Foam Lake Birding No. 108

No. 108
Our weather patterns down here seem to match those back home. We get extremely warm weather in the low 30sC only to have a cold snap of -2C several days later. It is quite a shock to be wearing shorts and hiding in the shade one day only to have to wear winter clothes and staying indoors the next. A new experience for me is ducking large chunks of ice falling off palm trees. Not only do these icicles make loud noises when they fall on trailer roofs but they dent cars and bruise heads. It is interesting to say the least.
In spite of the strange weather a Northern Mockingbird has claimed our yard for its own. It is very territorial and does not tolerate other birds near the feeders and seems to especially dislike House Sparrows. Not a bad thing. After observing it for several weeks I decided to feature it in this article.
In North America the Mockingbird is the most common member of the family of mimics (mimids) and the one most likely to copy (mimic) the sounds it hears nearby (hence its name). Most often it imitates the sounds of other birds but it has been known to mimic cats, babies crying and even lawn mowers starting up. When it is not mimicking, particularly during breeding season, it is a fine songster in its own right. Perched atop a large bush or small tree it will sing for hours often well into the night much like the robins back home. Its habit of singing in the night has earned it the nickname of Nightbird in some localities.
The Northern Mockingbird gets its “first” name simply because it is the most northerly member of a much larger family of mockingbirds found in the tropics. We in North America refer to it simply as the Mockingbird or the “Mocker”. Except in Mexico it does not have any other mockingbirds in its range. In the US the Mocker is found all along the east coast, most of the lands that drain into the Mississippi and throughout the southwest to the Pacific. It is non migratory and lives only as far north as snow melts shortly after it falls. In Canada it is relatively common only in southern Ontario. Elsewhere, it is a vagrant which has even been seen in Saskatchewan.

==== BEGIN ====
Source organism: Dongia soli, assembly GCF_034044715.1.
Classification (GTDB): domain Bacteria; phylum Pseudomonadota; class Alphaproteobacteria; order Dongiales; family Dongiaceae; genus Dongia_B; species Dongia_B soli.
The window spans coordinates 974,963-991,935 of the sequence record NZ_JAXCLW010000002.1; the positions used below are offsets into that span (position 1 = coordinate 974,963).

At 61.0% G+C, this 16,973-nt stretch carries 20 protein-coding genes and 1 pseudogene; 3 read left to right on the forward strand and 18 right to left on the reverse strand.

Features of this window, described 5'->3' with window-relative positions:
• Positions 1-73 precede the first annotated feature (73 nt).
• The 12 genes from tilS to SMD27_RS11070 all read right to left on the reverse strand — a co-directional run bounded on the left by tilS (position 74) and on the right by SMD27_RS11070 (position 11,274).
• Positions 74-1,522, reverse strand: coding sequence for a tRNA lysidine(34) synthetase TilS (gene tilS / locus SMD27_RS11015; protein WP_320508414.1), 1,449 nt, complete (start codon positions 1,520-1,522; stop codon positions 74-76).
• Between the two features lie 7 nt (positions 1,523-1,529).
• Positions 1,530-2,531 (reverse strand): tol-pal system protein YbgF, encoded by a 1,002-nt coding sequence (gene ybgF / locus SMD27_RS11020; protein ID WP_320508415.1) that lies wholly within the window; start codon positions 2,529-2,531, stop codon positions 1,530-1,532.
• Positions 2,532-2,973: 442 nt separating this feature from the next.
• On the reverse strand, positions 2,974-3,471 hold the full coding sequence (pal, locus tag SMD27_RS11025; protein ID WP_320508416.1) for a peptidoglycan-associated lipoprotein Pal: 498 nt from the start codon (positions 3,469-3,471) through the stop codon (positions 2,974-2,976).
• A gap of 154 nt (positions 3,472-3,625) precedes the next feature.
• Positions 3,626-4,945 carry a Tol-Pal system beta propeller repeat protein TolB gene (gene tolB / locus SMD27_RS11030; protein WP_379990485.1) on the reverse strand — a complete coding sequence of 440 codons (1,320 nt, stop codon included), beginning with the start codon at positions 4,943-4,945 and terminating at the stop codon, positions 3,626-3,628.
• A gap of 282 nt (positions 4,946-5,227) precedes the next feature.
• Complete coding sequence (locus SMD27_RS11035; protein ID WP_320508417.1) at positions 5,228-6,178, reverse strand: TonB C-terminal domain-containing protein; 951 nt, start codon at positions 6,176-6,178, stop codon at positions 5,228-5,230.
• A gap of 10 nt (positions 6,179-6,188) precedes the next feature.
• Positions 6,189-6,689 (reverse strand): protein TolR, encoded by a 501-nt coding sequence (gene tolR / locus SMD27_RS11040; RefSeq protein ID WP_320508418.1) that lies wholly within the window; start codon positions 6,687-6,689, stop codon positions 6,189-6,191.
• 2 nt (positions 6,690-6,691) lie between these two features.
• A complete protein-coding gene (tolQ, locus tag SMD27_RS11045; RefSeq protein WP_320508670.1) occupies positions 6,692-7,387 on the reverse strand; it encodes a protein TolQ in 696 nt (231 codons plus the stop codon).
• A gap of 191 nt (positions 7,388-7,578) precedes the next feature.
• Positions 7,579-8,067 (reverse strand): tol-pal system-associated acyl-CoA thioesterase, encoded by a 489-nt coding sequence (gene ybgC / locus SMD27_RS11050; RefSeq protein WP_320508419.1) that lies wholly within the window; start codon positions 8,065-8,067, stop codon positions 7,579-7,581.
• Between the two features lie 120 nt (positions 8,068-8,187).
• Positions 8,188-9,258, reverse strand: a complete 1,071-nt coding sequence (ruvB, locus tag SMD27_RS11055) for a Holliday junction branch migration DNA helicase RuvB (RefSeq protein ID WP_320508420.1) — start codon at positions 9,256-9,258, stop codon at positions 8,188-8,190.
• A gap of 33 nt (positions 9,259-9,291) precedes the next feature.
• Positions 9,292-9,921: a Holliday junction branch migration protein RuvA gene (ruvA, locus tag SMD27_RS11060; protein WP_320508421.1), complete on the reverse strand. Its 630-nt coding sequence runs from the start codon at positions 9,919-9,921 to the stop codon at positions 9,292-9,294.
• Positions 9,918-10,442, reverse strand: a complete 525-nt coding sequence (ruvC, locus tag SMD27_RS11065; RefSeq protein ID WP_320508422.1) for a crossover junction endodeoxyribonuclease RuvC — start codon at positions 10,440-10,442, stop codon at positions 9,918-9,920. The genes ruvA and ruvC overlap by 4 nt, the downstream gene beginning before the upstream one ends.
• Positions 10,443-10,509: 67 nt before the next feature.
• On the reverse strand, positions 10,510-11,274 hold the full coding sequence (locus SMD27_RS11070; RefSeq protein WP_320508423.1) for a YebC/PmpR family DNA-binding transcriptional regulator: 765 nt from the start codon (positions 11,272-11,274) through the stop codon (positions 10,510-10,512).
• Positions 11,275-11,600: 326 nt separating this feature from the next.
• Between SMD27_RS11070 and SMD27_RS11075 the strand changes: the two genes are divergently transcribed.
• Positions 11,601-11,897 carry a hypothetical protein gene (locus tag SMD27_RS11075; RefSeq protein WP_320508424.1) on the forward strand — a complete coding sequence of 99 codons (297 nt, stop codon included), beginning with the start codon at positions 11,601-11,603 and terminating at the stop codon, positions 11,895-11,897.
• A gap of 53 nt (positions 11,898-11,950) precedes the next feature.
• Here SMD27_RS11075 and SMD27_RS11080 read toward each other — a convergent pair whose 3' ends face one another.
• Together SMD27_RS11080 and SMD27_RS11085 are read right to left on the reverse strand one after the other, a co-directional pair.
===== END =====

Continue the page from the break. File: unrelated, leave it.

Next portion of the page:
The robin-sized Mockingbird is a rather nondescript grey bird with white wing bars and a long tail that it likes to raise when agitated. When it takes flight its large white wing patches literally jump out at an observer providing an excellent field mark. It is one of the few birds that is easier to identify in flight than perched. Males and females are the same.
This week’s picture was taken at Laguna Atascosa near South Padre Island. In this photo it is shown in its typical Mockingbird pose. The profile is such that with a little practice it can be identified just by its shape. For those travelers who visit the US be on the lookout for it.